@tylerjstone ;

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The rear differential pinion bearings when worn will resonate from the front of the vehicle if you are sitting in the driver seat. Easiest way to narrow it down is remove the rear drive shaft completely and operate it in 4Lo up to about 30mph and see if the noise is gone. That will tell you if it’s front or rear diff in origin. If the noise is gone it will be your rear diff front pinion bearing since you notice it on deceleration. If the noise is still there, it should be your front diff front pinion bearing (closest to the yoke).

Edit: That’s assuming you have 4Lo.
 

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Without knowing what 4wd system you have I can offer this. I have had the front differential driveshaft replaced 3 times because of a bad CV joint on my 06 QDII. The signs I noticed happened above 65/70 mph. See if the shaft moves front to rear when you try to move it. There a kit from Dorman to replace just the cv joint.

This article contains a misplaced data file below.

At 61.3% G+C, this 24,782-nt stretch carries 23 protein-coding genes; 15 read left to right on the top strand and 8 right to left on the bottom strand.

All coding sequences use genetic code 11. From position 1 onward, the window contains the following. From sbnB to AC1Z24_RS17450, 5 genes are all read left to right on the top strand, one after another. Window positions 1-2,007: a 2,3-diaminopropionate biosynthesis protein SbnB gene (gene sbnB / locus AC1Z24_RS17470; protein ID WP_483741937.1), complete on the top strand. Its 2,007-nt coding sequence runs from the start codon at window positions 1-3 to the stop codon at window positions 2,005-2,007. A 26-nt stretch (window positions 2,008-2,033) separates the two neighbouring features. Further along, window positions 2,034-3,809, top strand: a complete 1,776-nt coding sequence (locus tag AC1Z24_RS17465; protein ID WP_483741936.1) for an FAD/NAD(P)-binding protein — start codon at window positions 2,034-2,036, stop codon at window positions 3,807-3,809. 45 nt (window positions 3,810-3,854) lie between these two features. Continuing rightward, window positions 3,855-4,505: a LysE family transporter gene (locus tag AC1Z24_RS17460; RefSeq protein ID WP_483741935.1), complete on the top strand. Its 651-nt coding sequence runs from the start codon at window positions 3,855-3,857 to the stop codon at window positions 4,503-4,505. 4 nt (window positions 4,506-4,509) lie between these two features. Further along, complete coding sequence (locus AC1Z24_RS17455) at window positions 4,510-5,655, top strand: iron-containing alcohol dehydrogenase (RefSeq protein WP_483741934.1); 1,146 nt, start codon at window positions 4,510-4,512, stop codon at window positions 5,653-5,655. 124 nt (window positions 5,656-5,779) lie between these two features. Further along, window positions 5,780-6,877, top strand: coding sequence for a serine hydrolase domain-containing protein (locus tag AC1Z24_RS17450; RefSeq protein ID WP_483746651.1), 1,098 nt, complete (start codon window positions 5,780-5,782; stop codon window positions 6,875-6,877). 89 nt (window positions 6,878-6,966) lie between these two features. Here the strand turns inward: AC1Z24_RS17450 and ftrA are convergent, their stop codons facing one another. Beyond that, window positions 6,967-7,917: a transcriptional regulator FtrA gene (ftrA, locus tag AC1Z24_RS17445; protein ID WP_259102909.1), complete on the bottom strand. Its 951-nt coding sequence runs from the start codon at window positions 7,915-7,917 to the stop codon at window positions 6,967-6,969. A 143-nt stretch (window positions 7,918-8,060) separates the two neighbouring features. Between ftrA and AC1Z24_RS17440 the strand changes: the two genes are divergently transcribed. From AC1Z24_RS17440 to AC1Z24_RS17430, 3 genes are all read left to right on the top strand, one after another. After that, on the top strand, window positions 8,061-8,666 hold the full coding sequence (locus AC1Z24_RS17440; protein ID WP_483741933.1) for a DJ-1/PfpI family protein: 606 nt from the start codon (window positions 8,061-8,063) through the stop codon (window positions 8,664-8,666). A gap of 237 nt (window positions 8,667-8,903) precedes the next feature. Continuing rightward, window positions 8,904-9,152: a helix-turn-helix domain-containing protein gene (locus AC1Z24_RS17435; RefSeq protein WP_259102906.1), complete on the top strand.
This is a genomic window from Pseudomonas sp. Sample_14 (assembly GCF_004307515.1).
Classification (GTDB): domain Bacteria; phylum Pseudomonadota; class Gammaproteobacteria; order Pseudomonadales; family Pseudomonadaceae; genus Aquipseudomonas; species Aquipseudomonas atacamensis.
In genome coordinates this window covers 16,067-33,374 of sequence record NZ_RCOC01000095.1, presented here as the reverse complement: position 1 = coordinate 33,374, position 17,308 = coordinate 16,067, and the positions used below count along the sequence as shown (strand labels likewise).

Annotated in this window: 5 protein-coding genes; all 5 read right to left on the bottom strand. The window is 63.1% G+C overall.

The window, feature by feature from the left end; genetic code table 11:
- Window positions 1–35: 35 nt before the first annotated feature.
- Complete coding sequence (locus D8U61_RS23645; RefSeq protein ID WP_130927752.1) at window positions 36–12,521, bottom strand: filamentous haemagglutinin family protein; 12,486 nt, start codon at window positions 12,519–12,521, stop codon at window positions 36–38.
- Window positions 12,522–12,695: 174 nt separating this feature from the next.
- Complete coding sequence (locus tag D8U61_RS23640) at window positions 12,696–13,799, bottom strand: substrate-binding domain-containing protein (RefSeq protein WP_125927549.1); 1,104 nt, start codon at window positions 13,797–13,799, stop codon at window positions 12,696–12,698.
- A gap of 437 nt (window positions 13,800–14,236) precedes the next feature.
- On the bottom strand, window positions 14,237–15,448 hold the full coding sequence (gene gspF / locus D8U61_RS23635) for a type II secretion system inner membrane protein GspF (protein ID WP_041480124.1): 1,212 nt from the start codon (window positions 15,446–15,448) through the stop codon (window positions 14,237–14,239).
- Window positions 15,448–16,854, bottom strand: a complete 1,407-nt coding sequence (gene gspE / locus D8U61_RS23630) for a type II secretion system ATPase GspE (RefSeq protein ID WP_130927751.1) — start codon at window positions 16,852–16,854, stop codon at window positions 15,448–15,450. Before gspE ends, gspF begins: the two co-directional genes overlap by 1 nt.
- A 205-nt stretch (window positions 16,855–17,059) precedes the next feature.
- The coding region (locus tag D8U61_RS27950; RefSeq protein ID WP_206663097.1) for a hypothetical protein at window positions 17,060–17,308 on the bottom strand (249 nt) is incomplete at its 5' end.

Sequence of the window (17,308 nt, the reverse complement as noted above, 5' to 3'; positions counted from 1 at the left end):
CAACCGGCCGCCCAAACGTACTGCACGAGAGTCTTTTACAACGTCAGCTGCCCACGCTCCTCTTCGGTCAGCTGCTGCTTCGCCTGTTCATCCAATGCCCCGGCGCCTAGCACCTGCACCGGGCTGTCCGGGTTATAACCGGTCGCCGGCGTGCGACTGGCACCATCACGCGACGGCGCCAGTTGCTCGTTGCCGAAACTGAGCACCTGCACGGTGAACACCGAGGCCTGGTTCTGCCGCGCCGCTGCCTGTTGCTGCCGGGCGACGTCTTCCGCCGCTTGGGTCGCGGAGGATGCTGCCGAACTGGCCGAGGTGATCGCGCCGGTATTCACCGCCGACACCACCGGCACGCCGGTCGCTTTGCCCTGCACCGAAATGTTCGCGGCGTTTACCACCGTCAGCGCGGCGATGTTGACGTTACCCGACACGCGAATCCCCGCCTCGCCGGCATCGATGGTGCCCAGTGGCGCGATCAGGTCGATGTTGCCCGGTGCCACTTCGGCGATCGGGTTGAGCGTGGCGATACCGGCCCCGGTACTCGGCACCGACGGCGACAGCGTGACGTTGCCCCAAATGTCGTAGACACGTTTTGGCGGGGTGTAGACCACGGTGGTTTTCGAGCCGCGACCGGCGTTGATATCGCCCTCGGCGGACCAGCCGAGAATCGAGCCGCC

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Hi All.
Hope everyone is fine and dandy.
I am posting on this as its the most recent thread I could find.
The jeep has been a bit of a nightmare again. I recently had all of the fluids replaced (transfer case and front and rear diifs). They were WAY WAY past needing a change. I supplied the garage with the Mopar stuff and the additive.
Suddenly, the jeep developed a 'clunk' when turning or pulling away. Not all of the time. Intermitent. But it was getting louder. Then there were rattles and allsorts from underneath.

The garage thought it was the cheap chinese propshaft I sourced that they put in a year ago. So I got a better quality replacement and booked it in.

Picked it up today and they say the rattles have gone (which they have) but the 'clunk; is still there.

They have said its either the diveshafts or the steering lock hitting something. Either way I don't think they want to know anymore and are glad to see the back of the car!

Big Blue reckons the first thing to check is the diff bushings - which they didn't do!
So I am going to another garage next payday and ask them to take a look and swap them out if needed.